Qingming is also called the Cold Foods Festival (寒食節 Hanshi Jie) because in the past, people abstained from eating cooked foods for three days starting on the day preceding the Qingming Festival. One popular explanation for the origin of this practice comes from the story of Chong'er (重耳) and Jie Zhitui (介之推). Chong'er was a prince of the Jin state during the 7th century BCE. When he fled the Warring States (戰國 Zhanguo) and went into exile, he suffered hardship and hunger. His personal friend and political advisor, Jie Zhitui, cut a piece of flesh from his own thigh to make meat soup for him. Feeling revitalized after having the soup, Chong’er wondered where his friend obtained meat to make the soup. After discovering what Jie Zhitui had done for him, he became overwhelmed and moved with gratitude and promised to reward him. After Chong’er became Duke Wen of Jin (晉文公 Jin Wengong), his friend Jie Zhitui resigned from service and retired to the mountains in seclusion at Mianshan (綿山) in Shanxi province. Chong’er attempted to get Jie Zhitui to return by setting fire to the mountain in the hopes that he would come out. The plan failed because the fire killed Jie Zhitui and his mother who were living on the mountain. Filled with remorse, Chong’er ordered that setting fire (and therefore cooking food) be prohibited for three days during this time every year to commemorate his loyal friend.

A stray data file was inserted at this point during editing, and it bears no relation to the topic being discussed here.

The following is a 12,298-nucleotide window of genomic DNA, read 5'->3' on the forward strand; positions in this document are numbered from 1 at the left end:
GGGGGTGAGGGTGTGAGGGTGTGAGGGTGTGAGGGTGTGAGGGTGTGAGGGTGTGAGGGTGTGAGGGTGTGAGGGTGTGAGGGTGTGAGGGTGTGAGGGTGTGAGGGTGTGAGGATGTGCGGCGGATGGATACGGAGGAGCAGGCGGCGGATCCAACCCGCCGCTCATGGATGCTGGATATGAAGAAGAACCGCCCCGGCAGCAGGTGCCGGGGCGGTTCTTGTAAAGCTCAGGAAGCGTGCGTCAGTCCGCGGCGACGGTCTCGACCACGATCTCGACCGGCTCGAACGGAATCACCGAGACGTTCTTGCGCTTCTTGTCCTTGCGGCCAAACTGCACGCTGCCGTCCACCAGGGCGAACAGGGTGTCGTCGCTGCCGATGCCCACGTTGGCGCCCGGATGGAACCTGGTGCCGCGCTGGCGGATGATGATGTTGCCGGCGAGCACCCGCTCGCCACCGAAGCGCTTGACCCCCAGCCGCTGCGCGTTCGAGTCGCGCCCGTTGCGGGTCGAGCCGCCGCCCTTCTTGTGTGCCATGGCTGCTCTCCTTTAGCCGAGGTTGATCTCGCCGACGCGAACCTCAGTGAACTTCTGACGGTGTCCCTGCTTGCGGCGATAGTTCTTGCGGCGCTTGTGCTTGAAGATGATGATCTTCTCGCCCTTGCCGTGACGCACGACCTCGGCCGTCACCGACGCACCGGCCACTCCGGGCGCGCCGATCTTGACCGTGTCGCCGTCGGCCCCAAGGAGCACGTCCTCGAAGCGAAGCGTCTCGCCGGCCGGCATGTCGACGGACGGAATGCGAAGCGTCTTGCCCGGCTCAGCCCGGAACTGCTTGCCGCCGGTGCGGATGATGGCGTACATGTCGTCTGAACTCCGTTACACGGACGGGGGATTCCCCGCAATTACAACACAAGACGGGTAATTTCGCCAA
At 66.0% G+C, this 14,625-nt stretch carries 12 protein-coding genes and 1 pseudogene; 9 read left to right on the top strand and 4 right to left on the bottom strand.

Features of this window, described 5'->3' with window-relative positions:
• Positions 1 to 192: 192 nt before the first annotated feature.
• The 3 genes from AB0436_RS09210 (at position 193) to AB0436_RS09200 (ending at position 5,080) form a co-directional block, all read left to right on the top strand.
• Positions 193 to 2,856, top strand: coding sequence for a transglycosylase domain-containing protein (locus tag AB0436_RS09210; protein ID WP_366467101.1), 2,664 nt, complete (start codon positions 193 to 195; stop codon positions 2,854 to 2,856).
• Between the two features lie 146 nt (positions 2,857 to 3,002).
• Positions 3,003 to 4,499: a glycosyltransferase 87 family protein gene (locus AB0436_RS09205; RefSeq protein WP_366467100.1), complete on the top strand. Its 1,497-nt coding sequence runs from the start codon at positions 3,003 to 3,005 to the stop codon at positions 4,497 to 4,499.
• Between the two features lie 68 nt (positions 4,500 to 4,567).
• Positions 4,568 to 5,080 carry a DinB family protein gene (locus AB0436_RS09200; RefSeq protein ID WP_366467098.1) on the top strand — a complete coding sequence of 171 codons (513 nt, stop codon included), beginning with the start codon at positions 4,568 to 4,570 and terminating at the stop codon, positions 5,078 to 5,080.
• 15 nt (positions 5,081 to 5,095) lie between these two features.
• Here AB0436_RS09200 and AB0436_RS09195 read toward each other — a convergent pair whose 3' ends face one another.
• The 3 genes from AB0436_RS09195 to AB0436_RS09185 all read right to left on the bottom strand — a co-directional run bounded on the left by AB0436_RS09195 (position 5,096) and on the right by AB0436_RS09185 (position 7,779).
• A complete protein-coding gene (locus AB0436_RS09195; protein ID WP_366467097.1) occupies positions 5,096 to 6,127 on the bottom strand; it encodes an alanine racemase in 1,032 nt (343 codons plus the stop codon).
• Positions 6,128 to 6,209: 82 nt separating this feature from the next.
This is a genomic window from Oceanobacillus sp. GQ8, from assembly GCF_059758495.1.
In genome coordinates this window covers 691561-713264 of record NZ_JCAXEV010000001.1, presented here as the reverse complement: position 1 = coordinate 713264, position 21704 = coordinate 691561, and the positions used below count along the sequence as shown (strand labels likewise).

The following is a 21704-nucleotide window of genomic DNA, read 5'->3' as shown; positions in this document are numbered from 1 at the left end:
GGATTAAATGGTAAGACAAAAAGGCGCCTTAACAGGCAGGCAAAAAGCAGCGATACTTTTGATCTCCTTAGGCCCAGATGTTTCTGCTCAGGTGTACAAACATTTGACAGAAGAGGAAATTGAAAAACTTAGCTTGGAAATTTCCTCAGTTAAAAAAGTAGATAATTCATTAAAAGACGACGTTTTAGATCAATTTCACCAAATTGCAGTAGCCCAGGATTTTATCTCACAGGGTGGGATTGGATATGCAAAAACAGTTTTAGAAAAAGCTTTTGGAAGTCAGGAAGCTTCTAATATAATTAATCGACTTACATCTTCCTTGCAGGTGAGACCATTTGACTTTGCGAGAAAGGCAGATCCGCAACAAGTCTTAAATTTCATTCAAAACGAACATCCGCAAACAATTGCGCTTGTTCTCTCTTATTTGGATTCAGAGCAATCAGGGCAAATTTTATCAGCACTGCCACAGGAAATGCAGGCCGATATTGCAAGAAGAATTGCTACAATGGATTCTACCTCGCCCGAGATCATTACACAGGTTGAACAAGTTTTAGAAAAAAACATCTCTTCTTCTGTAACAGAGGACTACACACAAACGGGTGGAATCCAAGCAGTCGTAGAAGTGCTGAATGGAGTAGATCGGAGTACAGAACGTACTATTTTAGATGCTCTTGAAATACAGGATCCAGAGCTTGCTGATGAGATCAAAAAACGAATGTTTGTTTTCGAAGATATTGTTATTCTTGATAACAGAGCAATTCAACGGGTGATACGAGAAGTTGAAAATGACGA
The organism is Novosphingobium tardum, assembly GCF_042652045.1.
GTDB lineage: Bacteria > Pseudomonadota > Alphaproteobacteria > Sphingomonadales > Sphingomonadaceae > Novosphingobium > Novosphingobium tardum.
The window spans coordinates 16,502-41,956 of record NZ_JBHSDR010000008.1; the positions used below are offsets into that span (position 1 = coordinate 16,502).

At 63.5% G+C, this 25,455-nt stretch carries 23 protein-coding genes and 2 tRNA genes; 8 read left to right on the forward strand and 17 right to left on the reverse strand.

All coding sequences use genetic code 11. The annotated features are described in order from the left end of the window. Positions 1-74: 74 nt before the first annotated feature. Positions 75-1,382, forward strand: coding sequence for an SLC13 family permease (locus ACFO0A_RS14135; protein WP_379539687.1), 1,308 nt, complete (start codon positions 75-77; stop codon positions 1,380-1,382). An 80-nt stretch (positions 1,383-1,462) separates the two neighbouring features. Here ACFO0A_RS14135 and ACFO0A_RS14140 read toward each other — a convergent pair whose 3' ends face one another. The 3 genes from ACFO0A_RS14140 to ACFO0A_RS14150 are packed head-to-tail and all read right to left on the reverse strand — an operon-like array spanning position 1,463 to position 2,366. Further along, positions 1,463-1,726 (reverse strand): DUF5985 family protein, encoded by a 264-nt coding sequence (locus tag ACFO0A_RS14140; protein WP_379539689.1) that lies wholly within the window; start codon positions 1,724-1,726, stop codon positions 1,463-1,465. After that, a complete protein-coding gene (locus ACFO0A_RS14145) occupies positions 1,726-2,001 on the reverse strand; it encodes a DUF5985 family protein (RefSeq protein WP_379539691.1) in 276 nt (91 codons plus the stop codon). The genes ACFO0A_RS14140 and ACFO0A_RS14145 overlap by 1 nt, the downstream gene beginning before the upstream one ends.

Image of Jie Zhitui in the Lord Jie Temple (介公廟) on Mianshan (Mian Mountain) in Shanxi province

Another explanation for the Cold Foods Festival is that in the past, different types of fire wood had to be use for different seasons and periods. At the start of a new season or period, a new fire was always officially started. Before the new fire was lighted, nobody was permitted to light a new fire before the official fire. So therefore people had to eat uncooked foods for about three days before the lighting of the official fire near the time of Qingming.